Jack Dempsey is known throughout the world as one of the greatest heavyweights in history. Very much a man way, way, way ahead of his time, Dempsey’s crouched, ultra-aggressive approach shocked audiences; his naked aggression being seen as “uncivilised” and “barbaric” in its nature. Yet Dempsey was hugely successful as a prizefighter, eventually capturing the world title and in time becoming a true hero.
But Jack’s rise to the top was far from straightforward. Dempsey, who turned pro at the age of 19 (officially anyway) in August of 1914, failed to get a win. Dempsey instead had to settle for a six-round draw with a fellow named Young Herman. There was another draw for Dempsey the following February, to Laverne Collier, over four-rounds, and then, in April of 1915, Dempsey suffered his first pro loss when he was decisioned over four by a guy named Jack Downey.
While in May and June of that year, Dempsey was twice tied by Johnny Sudenberg and then, in December of 1915, he was held to a second draw by Downey. Dempsey suffered his setbacks, sure, but he was never knocked out or stopped during these raw, early and very hungry years. Until he ran into a guy named “Fireman” Jim Flynn, that is.
It was on February 13, 1917, when a 23-1-5 Dempsey ran into Flynn. The result that day in Utah? An embarrassing and quick first-round KO win for the “Fireman.” The end came after just :25 seconds of action. Some said then, and continue to say now, that the fight was an obvious fix. Dempsey’s then wife screamed at anyone who would listen, and to a whole lot of people who would not, that her husband was “offered more money to lose than to win, so he lost.”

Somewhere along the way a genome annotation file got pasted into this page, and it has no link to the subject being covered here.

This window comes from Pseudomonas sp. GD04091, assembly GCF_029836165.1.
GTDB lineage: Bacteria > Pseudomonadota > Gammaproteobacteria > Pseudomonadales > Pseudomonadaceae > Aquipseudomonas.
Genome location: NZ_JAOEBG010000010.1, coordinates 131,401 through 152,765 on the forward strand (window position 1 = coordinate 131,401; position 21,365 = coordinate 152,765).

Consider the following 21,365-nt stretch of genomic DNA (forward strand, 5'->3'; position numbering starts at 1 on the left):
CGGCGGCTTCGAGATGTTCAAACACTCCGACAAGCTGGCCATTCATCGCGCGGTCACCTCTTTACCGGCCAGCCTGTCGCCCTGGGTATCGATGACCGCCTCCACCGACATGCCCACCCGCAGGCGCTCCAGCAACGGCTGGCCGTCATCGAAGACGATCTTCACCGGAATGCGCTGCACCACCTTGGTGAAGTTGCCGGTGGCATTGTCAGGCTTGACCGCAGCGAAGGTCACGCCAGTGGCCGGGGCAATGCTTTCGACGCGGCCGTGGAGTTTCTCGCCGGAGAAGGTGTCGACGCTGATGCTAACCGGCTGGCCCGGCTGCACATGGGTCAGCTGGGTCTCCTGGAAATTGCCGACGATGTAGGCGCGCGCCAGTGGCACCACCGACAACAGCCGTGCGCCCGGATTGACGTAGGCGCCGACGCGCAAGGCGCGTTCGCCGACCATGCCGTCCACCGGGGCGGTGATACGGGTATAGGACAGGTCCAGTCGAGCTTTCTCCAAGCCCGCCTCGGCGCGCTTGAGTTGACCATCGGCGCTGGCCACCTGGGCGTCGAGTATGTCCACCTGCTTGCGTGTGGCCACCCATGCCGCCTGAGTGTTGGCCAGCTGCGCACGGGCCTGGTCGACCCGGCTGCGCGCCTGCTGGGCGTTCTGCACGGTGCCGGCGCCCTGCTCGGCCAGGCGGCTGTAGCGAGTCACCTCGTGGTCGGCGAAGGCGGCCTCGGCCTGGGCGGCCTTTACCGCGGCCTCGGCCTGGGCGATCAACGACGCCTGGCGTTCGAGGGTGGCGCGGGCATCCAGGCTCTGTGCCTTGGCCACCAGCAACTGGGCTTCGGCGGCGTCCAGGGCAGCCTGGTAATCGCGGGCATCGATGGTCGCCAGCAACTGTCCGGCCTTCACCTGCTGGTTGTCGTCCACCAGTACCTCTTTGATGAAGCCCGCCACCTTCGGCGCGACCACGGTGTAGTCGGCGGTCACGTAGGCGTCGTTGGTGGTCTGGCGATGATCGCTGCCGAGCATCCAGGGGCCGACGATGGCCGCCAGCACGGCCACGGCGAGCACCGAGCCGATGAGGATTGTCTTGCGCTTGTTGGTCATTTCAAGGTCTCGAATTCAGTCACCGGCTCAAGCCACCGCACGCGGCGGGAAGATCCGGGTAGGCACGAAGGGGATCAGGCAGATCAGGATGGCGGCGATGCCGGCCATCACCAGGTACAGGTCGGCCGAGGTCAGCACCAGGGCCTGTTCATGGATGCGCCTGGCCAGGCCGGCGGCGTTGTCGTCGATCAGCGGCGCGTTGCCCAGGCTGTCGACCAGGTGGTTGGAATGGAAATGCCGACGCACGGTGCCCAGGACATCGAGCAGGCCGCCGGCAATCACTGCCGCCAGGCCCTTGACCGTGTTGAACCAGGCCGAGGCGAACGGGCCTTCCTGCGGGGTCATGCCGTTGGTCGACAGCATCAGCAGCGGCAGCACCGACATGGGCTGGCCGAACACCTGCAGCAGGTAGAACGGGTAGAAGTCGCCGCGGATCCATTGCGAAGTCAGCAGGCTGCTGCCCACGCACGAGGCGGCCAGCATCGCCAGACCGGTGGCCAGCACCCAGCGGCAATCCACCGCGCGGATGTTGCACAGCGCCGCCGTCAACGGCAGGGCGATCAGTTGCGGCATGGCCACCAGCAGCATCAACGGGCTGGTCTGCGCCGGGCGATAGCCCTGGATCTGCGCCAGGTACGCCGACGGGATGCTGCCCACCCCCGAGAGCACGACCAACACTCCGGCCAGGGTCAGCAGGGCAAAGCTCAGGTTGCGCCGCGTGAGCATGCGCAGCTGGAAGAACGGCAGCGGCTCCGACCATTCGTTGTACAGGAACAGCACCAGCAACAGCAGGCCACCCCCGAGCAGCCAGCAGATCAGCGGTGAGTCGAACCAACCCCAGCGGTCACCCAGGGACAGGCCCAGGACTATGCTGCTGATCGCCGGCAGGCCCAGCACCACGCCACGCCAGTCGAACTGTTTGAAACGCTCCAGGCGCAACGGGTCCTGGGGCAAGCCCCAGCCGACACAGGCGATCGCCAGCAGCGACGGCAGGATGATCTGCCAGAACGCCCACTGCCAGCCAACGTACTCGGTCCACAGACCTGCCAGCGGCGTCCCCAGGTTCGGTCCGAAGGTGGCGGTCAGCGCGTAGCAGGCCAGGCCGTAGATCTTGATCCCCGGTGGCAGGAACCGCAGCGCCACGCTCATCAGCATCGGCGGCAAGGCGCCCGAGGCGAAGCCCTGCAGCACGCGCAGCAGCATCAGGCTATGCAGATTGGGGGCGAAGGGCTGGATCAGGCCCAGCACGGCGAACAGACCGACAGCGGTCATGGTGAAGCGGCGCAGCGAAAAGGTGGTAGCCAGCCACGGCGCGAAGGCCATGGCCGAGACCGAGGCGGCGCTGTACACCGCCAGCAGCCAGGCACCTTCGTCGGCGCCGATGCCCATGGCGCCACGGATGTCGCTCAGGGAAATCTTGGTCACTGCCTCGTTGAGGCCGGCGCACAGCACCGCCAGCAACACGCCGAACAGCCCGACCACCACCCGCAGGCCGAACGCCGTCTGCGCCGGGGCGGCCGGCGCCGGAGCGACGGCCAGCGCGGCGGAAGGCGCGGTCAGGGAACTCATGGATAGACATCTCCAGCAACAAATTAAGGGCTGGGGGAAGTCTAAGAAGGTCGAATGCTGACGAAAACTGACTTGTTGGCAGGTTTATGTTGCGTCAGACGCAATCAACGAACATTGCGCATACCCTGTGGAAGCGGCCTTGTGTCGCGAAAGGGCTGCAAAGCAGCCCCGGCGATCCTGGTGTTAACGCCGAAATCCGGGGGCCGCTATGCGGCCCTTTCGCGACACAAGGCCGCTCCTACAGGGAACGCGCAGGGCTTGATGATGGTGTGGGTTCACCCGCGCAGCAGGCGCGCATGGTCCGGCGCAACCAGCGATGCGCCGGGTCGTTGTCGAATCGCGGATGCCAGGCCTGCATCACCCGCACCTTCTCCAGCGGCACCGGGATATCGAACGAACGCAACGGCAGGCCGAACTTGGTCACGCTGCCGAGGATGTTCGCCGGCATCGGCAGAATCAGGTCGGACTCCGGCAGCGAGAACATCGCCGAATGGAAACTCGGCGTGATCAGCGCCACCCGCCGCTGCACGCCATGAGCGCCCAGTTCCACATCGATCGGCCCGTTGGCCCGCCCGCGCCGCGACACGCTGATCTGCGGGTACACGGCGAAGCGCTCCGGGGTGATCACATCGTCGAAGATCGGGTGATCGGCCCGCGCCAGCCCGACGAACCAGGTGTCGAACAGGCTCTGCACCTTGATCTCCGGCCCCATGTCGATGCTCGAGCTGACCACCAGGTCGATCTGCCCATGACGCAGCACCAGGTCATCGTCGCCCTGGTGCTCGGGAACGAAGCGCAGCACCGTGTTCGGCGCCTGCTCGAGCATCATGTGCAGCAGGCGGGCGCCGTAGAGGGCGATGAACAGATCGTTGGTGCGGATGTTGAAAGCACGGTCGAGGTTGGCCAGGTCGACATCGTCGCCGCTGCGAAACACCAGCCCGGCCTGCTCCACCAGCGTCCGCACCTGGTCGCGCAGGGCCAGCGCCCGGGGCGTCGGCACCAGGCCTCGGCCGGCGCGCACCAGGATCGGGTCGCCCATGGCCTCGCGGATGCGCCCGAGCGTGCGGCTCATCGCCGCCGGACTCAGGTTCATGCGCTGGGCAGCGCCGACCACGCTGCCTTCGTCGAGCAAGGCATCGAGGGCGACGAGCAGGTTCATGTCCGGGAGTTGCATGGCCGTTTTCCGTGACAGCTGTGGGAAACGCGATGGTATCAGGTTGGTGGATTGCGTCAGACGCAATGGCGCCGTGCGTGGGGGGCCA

Dempsey himself, to his dying day in 1983, denied taking a dive; on a few occasions saying that when he extended both gloves to touch ’em up with Flynn before the action legally began, Flynn cracked him with a hard and heavy right hand cheap shot and knocked him out. The large crowd contained many fans who were outraged with the farcical affair. So, was Dempsey (albeit a young and raw, far from polished fighting machine the kind he later became) legitimately KO’d or not? Sadly there is no footage of the 101 year old fight. Nor is there any film of the return, which took place exactly 100 years ago today – February 14, 1918; Saint Valentines Day.
Dempsey got his revenge in the fight staged in Fort Sheridan, Illinois, as a wicked body shot hurt Flynn, with a rampaging Dempsey following up and knocking his man out of the ring; Flynn literally left in pieces among the ringside fans. The time was 1:10 of the first. Dempsey had managed to wipe away the only KO loss that would ever appear on his pro record. Later, in July of 1919, some 17 months on from the Flynn rematch, Jack savaged Jess Willard to take the heavyweight crown.
To some critics, though, the loss, the KO loss, to Flynn prevents Dempsey from being ranked as highly as he is by most everybody. Again, what a shame there is no footage of either Flynn fight, the first one in particular, so that we might examine and make up our own minds.
Flynn, a tough and durable light-heavyweight, twice challenged for the world heavyweight title: being stopped in the 15th round by Tommy Burns in 1906, and being disqualified for constantly headbutting Jack Johnson in 1912, the fight being halted in the ninth-round.
Flynn’s official final record reads a quite amazing 47-53-20(33). He died in April of 1955 aged just 55.